Off stage, Cragun and Haydée fell in love and became a couple not long after their meeting. They lived together for about ten years, until Cragun realized that he was essentially homosexual. After their romantic relationship ended in 1977, they remained fast friends and colleagues. Haydée bore him no resentment. "Richard was one of the best dancers in the world," she said. "Even after our separation, we were the best of friends." They continued to work together and dance together until he retired from the stage. In later years, Cragun formed a loving partnership with Brazilian choreographer Roberto de Oliveira, which endured for fourteen years, ending only at his death.
In his later years with the Stuttgart Ballet, Cragun became one of the company's ballet masters and was a vital force in rehearsing and coaching his successors in all his roles. Upon finishing his career as a dancer, he was appointed ballet director of the Deutsche Oper in Berlin, where he spent three not very happy years. Encouraged by Haydée, he left Germany in 1999 and moved with his partner, Roberto de Oliveira, to Brazil, where they launched DeAnima Ballet Contemporáneo for youngsters from the black slums of Rio de Janeiro. Cragun also became ballet director at the city's Teatro Municipal, where, despite a lack of financial support, he managed a company of some seventy dancers and staged works from the Stuttgart repertory. A talented cartoonist, Cragun also mounted several exhibitions of his work in art galleries and other venues in the city.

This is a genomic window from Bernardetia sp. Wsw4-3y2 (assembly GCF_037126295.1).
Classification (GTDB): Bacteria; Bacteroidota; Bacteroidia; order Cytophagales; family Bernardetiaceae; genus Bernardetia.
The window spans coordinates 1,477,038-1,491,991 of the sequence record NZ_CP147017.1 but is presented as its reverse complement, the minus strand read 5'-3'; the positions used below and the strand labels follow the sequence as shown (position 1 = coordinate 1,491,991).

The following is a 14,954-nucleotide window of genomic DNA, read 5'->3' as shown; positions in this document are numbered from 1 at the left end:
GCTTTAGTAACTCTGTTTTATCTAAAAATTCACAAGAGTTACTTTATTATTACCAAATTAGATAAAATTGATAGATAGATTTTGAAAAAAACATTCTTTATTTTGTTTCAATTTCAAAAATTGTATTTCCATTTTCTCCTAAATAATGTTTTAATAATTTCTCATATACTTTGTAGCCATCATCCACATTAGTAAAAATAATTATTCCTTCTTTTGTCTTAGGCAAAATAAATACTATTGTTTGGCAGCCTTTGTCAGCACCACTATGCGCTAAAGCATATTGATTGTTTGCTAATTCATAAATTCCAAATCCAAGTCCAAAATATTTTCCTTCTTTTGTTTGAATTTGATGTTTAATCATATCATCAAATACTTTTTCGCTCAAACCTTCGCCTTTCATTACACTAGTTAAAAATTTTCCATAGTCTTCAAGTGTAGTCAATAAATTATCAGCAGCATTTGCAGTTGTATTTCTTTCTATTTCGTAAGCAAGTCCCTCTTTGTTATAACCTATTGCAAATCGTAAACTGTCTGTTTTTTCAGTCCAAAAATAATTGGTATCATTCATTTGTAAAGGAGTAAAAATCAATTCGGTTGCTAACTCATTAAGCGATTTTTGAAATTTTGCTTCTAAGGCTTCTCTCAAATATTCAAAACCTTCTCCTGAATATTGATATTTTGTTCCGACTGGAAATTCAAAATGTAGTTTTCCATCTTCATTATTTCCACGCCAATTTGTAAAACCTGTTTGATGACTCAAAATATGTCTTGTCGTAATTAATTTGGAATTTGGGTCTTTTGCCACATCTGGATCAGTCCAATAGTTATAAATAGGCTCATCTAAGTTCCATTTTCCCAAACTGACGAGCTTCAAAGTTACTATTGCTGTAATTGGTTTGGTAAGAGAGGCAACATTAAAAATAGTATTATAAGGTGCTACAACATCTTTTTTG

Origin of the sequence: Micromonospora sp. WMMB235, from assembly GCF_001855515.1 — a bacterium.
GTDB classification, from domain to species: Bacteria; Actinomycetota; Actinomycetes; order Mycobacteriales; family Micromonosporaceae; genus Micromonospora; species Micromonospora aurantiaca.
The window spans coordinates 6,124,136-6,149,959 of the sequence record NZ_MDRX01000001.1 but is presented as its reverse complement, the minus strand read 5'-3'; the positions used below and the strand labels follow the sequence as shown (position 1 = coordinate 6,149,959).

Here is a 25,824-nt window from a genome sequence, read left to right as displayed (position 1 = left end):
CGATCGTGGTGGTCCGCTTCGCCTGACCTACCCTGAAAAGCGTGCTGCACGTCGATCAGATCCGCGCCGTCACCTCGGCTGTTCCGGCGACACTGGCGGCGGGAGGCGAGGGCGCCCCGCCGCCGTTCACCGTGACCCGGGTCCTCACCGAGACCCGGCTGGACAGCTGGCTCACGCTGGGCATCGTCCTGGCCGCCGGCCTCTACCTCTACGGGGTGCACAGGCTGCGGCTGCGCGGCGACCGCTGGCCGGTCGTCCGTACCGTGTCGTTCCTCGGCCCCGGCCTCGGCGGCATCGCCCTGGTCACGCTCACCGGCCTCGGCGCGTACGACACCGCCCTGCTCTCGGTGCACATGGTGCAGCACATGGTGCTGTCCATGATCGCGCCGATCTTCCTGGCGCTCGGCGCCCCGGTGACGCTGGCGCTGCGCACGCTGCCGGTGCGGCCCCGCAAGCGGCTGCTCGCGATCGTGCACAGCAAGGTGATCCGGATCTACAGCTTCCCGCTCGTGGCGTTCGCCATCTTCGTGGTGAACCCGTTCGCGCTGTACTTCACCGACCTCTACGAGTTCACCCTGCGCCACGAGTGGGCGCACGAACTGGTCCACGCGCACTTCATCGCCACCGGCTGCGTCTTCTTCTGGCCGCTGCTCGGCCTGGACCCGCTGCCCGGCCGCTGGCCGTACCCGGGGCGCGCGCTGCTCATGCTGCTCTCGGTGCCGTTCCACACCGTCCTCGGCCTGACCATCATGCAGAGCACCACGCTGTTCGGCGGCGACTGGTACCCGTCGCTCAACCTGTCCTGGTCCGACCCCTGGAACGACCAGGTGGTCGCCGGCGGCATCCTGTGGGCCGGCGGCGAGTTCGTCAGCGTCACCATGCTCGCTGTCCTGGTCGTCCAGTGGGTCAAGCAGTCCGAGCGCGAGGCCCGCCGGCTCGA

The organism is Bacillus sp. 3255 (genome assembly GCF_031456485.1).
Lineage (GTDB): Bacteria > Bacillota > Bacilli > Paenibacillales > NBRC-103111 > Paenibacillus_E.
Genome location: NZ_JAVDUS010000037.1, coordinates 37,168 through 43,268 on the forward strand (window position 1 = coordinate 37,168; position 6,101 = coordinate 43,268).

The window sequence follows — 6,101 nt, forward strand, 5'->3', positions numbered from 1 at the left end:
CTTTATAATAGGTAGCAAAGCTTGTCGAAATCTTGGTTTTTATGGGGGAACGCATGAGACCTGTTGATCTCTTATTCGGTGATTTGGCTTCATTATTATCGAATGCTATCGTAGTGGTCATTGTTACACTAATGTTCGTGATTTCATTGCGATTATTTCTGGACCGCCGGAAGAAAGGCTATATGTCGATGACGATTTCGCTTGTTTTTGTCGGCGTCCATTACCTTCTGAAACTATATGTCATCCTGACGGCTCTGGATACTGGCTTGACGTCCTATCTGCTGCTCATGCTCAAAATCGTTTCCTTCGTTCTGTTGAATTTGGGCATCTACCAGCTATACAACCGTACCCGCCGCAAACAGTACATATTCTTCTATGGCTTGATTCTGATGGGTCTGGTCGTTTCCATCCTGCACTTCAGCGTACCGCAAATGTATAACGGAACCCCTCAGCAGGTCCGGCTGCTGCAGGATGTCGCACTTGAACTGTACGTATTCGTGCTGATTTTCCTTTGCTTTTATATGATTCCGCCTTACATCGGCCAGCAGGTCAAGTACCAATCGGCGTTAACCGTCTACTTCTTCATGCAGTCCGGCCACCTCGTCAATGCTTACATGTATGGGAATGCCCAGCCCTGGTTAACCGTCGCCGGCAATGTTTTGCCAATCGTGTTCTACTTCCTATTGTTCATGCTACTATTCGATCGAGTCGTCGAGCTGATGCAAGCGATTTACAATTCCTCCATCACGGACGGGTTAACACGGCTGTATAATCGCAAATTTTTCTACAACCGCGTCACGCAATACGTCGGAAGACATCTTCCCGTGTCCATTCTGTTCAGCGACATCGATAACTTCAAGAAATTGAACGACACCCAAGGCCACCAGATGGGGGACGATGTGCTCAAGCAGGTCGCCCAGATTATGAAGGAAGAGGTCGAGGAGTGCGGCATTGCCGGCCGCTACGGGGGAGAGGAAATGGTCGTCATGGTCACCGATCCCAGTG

Cragun was in poor health in his last years, suffering from the effects of a stroke in 2005 and complications from living with AIDS. On 6 August 2012, he suffered a seizure triggered by a lung infection and died in Rio de Janeiro soon after being admitted to hospital. He was survived by de Oliveira and his younger brother, Lawrence. A friend gave this report of his funeral: "The most moving moment at yesterday's cremation ceremony in Rio came when the flower-covered coffin began to move away, and Richard's friends and admirers, led by Marcia Haydée, stood, applauded, and cried out 'Bravo,' as they had so many times at the end of his magnificent performances. It was a spontaneous and appropriate ovation and send-off. Richard deserved no less."